Allergy testing

‘May contain nuts’ isn’t good enough: we need a new approach to food allergy testing

Food allergies are on the rise and, despite advances in food safety and good management practices, there are many holes when it comes to allergy testing and allergen-free verification. This article outlines the problems and some solutions.

Anybody suffering from a food allergy will know what a huge cause of anxiety it can be. From forensically examining information on food packaging to having to repeatedly ask restaurant staff detailed questions about their ingredients, it can take up a lot of time and energy. And, even then, there are still uncertainties to deal with.

Labels such as “may contain traces of” or “made in the same factory as” don’t actually quantify the risk to individuals. Less obvious risks than just the ingredients used directly in making a product – such as contamination during transport or storage – also pose a threat.

In our recent study we therefore call for a whole new approach to allergen measurement that we hope could protect allergy sufferers by boosting the accuracy of allergen testing.

Food allergy is a rapidly growing problem in the developed world, affecting up to 10% of children and 2-3% of adults. Exactly why the problem is getting worse is subject to a lot of debate, but it follows a similar rise observed in allergies in general.

Common trigger foods include milk, eggs, shellfish, nuts, fish and even some citrus fruits. Reactions can range from a mild runny nose or sneezing attack to severe skin reactions, throat swelling, vomiting and diarrhoea. On rare occasions these reactions can result in anaphylaxis and prove fatal.

The impact on quality of life for people living with food allergies can be significant and usually requires lifelong avoidance of certain foods. There are also burdens on healthcare, the food industry and regulators.

As well as the threat of contamination, fraud is also a major problem. Fraudsters will put cheaper, illicit substitutes in their ingredients and fail to declare these on the packaging. In these cases, detecting and documenting the presence of allergens proves difficult.

Much of the tests are carried out using enzyme-linked immunosorbent assays (ELISA), which uses antibodies and colour changes to identify allergens in products. However, other ingredients in the food that may themselves be safe can interfere with the results of the test, provoking false positive results.

Keeping equipment clean and keeping finished products segregated from contaminants are also crucial to avoid contaminants. But this often isn’t followed carefully enough and is the reason why producers often resort to the “may contain” labelling.

This is far from ideal – every allergen that gets through the system undetected poses a significant risk to consumer health and the reputation of the food industry.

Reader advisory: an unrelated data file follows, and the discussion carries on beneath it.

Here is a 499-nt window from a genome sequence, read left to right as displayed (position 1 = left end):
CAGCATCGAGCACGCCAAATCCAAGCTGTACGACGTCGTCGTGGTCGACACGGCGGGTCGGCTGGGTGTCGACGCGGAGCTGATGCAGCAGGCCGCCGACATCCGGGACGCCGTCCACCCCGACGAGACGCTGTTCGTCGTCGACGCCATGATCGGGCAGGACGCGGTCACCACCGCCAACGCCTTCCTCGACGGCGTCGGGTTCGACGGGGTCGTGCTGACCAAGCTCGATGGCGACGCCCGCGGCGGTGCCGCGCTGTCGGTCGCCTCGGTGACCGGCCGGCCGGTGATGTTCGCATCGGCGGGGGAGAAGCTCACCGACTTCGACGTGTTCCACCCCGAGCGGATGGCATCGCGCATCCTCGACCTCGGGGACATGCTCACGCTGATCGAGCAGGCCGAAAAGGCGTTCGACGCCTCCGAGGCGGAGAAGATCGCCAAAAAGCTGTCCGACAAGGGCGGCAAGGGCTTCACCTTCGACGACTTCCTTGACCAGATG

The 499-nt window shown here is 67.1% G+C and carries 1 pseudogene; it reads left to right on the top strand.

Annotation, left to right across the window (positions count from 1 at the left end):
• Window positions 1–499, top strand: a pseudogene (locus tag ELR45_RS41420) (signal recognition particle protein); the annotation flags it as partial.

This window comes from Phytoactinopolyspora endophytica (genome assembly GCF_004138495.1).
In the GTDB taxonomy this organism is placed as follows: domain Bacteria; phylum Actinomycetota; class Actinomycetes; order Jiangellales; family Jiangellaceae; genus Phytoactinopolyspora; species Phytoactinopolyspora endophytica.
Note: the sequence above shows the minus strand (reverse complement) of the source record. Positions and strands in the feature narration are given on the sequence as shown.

The need for a gold standard

The key to unlock this problem may be by identifying the lowest concentrations of an allergen that will produce an allergic response in a defined, small proportion of the allergic population.

A substantial amount of work is being done to determine safe thresholds for allergens, but without a standard way of measuring allergens accurately and reliably this work may well be in vain. This also needs support from better regulation to prevent foods being contaminated during transport and storage.

These represent major gaps in the system, and it is only by closing them that we can secure a food chain that is reliable, resistant to fraud and ultimately safe for consumers.

My colleagues and I have called on the EU’s food safety body, DG Santé, to lead the way in addressing the deficiencies in the current system. We outline a grand vision to address the challenges in allergen measurement and analysis and call for action in three main areas.

One is to use computer models to predict what allergens are present in foods and what quantities of these allergens will adversely affect the health of an allergy sufferer. This would make labelling much easier to follow, with information such as “suitable for a sufferer” of a particular food allergy or “not suitable” rather than the current “may contain”.

Another is to develop reference methods which will provide a gold standard for the detection and measurement of allergens in food. Similarly, we also need to create reference materials which can support threshold decisions – samples of foods with known, controlled amounts of allergens present, to allow for checks on the accuracy of allergen testing methods.

Significant international effort and an interdisciplinary approach will be required to achieve these aims and protect allergy suffers. But the reality is, if we fail to manage the risks associated with food allergens through a lack of ability to measure them properly, we will have failed a significant societal challenge.

The Conversation, authored by Chris Elliott, Professor of Molecular Biosciences, Queen’s University Belfast